How to Really Fix a Mini Cooper Harman Kardon Amp

Posted by Mark Kirschenbaum on

My girlfriend's mini cooper amp recently died after being stored for a while. Basically the head unit would power on and act normal, but nothing would come out of the speakers. I heard people also having the amp cut in and out everyonce in awhile. After some research I found this hardon-kardon amp costs $1050usd new and $500usd used. Obviously replacing the whole head unit and bypassing the amp would cost less than either solution. Being the hacker type I figured I would try to fix it myself. After fighting it for a few days I finally found the issue. It was in the 1.2v switch mode power supply. The switcher had died and it was not supplying power to the SHARC DSP's core. The part was ST's L5973D, digikey part number 497-4566-1-ND. This is what died in her amp, your's may be different.

Replacing this part should be done with someone will a lot of surface mount experience. The die pad is connected to the ground rail and requires a smd heat gun to remove and replace. 

Here are some specifics:

After reading forums I found that her amp of her 2006 Mini Cooper Convertable was located under the passenger seat. With the car off, remove the seat with a Torx socket. Then remove the 4 screws holding the amp case into the cavity. From there pull out the amp case, then remove the torx screws holding the top to the basin. Next remove the amp from the case by unbolting the 3 10mm nuts. At this point I would put all the screws back into the basin, and the car since you will probably need a bit to properly diagnois and repair the amp. Also, keep the amp cable out but put the seat back in and re-attach all the cables (BEFORE YOU TURN THE CAR ON!) If you do not do this you will need someone with an OBD connector to reset the airbag warning.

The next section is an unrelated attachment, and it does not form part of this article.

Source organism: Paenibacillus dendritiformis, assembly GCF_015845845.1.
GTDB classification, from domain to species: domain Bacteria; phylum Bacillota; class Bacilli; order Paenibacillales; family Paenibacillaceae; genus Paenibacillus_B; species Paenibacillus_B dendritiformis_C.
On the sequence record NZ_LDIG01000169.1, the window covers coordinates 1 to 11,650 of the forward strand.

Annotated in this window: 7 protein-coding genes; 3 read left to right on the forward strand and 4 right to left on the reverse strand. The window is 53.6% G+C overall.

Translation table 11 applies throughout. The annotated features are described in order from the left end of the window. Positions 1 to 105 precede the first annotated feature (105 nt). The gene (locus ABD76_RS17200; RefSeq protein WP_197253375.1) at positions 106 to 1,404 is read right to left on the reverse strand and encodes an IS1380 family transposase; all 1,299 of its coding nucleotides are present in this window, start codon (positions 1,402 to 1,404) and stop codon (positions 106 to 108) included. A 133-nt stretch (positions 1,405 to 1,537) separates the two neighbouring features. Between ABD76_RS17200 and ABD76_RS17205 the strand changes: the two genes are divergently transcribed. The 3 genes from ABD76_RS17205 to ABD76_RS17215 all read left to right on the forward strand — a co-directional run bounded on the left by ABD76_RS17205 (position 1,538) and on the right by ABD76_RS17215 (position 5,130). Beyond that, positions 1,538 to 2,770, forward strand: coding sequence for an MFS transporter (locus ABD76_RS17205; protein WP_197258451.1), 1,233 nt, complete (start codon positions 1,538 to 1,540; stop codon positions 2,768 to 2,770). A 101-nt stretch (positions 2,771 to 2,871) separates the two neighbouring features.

Now that you have the amp out you can remove the electronics by taking unscrewing the connector side, and the amp circuit should slide out. You should see the the two 470uh inductors. 1 is a 3.3v and the other is 1.2v. If the 3.3 volt is bad it will make the 1.2 volt bad since it feeds it. You should be able to hook up the amp in the car and test that this switching is working properly. You also can attach 12v to either side of the diode on the connector board in your lab. If you don't see 1.2v and or 3.3 volts you know where your problem lies. On my circuit I was not seeing the 1.2 switcher pulsing. 

Hope this helps out the engineers out there locate their problems with this troublesome amps. 


Also, if you want to connect your ipod to your mini-cooper stereo, this thread has all the correct info. You need to add caps to decouple the audio signal and a resistor to load down the amp a bit so it senses there is an aux connection available. An audio isolation transformer is not necessary.

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